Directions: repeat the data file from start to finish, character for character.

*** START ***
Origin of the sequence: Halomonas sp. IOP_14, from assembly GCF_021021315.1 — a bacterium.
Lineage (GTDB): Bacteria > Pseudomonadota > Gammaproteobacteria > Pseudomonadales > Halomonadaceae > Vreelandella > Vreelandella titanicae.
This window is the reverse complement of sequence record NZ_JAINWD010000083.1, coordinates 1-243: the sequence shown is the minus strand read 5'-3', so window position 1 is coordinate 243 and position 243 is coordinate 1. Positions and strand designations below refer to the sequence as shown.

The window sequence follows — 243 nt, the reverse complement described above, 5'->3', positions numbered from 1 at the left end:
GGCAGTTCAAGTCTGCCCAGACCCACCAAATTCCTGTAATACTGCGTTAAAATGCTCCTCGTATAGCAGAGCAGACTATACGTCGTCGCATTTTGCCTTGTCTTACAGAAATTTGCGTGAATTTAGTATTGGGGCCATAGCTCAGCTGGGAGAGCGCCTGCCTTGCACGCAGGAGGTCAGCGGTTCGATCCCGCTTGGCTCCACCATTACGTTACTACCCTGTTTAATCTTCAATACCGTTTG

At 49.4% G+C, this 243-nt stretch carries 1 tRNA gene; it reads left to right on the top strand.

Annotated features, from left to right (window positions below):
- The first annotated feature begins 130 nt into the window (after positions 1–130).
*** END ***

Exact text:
Origin of the sequence: Halomonas sp. IOP_14, from assembly GCF_021021315.1 — a bacterium.
Lineage (GTDB): Bacteria > Pseudomonadota > Gammaproteobacteria > Pseudomonadales > Halomonadaceae > Vreelandella > Vreelandella titanicae.
This window is the reverse complement of sequence record NZ_JAINWD010000083.1, coordinates 1-243: the sequence shown is the minus strand read 5'-3', so window position 1 is coordinate 243 and position 243 is coordinate 1. Positions and strand designations below refer to the sequence as shown.

The window sequence follows — 243 nt, the reverse complement described above, 5'->3', positions numbered from 1 at the left end:
GGCAGTTCAAGTCTGCCCAGACCCACCAAATTCCTGTAATACTGCGTTAAAATGCTCCTCGTATAGCAGAGCAGACTATACGTCGTCGCATTTTGCCTTGTCTTACAGAAATTTGCGTGAATTTAGTATTGGGGCCATAGCTCAGCTGGGAGAGCGCCTGCCTTGCACGCAGGAGGTCAGCGGTTCGATCCCGCTTGGCTCCACCATTACGTTACTACCCTGTTTAATCTTCAATACCGTTTG

At 49.4% G+C, this 243-nt stretch carries 1 tRNA gene; it reads left to right on the top strand.

Annotated features, from left to right (window positions below):
- The first annotated feature begins 130 nt into the window (after positions 1–130).